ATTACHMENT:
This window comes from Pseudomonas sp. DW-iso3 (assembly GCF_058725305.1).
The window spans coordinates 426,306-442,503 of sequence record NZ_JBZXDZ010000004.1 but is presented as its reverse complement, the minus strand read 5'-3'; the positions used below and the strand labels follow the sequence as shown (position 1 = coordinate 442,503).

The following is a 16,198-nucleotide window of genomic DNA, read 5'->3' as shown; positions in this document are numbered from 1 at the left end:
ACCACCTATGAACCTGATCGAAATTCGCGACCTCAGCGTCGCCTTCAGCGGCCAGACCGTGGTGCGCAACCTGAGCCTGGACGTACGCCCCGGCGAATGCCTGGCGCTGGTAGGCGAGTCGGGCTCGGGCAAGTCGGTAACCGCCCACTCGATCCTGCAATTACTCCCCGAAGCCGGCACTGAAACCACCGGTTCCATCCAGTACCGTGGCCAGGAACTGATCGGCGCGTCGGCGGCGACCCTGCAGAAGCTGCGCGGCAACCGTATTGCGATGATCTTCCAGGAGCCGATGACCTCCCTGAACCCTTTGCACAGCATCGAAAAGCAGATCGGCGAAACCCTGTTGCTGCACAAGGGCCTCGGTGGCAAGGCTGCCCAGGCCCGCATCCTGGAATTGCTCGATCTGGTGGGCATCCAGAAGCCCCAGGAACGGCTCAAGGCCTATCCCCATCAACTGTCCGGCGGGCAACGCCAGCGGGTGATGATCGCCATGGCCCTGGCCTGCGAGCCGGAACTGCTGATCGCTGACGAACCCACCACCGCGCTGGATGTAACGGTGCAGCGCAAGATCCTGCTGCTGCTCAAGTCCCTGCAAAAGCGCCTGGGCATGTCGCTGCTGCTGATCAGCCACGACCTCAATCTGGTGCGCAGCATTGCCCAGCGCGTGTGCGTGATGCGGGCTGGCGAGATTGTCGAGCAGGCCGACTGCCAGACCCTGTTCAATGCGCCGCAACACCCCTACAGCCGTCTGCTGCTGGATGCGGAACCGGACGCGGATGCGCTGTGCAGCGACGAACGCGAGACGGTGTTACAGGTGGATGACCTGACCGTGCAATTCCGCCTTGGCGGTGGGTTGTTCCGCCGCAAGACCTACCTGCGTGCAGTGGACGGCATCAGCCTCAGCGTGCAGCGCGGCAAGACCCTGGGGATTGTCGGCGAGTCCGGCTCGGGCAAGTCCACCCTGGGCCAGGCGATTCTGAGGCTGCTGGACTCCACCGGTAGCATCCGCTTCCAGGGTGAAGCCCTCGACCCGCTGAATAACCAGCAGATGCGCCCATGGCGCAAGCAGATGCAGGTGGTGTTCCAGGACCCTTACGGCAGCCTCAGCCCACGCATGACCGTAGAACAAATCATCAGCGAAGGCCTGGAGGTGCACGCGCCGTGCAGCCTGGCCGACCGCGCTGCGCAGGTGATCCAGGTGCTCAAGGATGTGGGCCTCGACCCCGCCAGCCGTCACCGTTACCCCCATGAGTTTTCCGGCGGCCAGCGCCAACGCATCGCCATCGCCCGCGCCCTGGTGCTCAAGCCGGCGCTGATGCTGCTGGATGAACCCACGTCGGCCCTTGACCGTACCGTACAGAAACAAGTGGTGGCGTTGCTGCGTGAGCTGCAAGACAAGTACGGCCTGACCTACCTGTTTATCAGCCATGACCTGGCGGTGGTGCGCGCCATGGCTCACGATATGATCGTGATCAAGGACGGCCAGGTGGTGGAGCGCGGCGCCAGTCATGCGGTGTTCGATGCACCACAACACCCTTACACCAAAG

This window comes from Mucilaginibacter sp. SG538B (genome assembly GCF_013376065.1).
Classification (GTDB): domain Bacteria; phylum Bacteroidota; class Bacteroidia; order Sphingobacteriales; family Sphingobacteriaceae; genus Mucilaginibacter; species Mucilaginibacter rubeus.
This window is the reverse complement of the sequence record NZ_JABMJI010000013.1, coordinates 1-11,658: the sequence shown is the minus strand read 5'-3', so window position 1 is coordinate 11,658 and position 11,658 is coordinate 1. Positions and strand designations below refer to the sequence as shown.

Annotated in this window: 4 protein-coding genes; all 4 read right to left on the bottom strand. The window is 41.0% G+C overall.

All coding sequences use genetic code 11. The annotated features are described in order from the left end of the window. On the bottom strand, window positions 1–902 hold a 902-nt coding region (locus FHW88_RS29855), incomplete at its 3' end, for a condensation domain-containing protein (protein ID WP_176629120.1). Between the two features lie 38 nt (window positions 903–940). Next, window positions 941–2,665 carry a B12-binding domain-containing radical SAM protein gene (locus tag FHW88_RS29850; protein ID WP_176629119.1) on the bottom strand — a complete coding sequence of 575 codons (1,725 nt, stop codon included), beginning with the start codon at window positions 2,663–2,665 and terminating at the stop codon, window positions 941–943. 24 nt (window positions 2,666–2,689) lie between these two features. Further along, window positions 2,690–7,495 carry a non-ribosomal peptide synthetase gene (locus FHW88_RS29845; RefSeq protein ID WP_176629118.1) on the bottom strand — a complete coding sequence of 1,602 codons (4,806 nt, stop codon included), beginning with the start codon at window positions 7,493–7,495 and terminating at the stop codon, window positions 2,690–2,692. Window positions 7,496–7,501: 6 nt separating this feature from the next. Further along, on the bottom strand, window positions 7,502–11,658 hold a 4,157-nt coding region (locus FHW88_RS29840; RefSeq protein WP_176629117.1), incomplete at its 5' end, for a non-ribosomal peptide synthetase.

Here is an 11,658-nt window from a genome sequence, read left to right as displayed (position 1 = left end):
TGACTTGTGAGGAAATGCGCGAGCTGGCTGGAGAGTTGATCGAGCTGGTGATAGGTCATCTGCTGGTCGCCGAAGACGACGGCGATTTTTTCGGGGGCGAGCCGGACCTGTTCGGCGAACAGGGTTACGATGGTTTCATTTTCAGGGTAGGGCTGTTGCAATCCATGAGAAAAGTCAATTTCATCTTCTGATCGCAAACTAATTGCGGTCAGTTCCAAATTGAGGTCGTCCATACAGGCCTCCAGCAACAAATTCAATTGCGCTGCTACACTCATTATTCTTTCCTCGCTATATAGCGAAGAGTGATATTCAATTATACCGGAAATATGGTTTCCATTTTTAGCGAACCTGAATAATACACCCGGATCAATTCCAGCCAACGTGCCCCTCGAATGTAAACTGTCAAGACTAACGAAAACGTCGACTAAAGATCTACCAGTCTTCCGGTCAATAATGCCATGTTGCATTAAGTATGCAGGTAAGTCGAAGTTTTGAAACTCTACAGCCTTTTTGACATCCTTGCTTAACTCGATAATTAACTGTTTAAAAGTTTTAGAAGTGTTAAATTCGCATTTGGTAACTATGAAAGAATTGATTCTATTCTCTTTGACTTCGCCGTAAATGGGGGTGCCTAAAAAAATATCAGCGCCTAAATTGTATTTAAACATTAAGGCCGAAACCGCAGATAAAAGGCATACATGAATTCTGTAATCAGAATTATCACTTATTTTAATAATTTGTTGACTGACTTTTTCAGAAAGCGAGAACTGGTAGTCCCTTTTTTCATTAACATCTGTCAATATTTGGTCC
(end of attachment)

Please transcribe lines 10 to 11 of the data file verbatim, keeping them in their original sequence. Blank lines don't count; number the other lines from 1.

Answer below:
Here is an 11,658-nt window from a genome sequence, read left to right as displayed (position 1 = left end):
TGACTTGTGAGGAAATGCGCGAGCTGGCTGGAGAGTTGATCGAGCTGGTGATAGGTCATCTGCTGGTCGCCGAAGACGACGGCGATTTTTTCGGGGGCGAGCCGGACCTGTTCGGCGAACAGGGTTACGATGGTTTCATTTTCAGGGTAGGGCTGTTGCAATCCATGAGAAAAGTCAATTTCATCTTCTGATCGCAAACTAATTGCGGTCAGTTCCAAATTGAGGTCGTCCATACAGGCCTCCAGCAACAAATTCAATTGCGCTGCTACACTCATTATTCTTTCCTCGCTATATAGCGAAGAGTGATATTCAATTATACCGGAAATATGGTTTCCATTTTTAGCGAACCTGAATAATACACCCGGATCAATTCCAGCCAACGTGCCCCTCGAATGTAAACTGTCAAGACTAACGAAAACGTCGACTAAAGATCTACCAGTCTTCCGGTCAATAATGCCATGTTGCATTAAGTATGCAGGTAAGTCGAAGTTTTGAAACTCTACAGCCTTTTTGACATCCTTGCTTAACTCGATAATTAACTGTTTAAAAGTTTTAGAAGTGTTAAATTCGCATTTGGTAACTATGAAAGAATTGATTCTATTCTCTTTGACTTCGCCGTAAATGGGGGTGCCTAAAAAAATATCAGCGCCTAAATTGTATTTAAACATTAAGGCCGAAACCGCAGATAAAAGGCATACATGAATTCTGTAATCAGAATTATCACTTATTTTAATAATTTGTTGACTGACTTTTTCAGAAAGCGAGAACTGGTAGTCCCTTTTTTCATTAACATCTGTCAATATTTGGTCC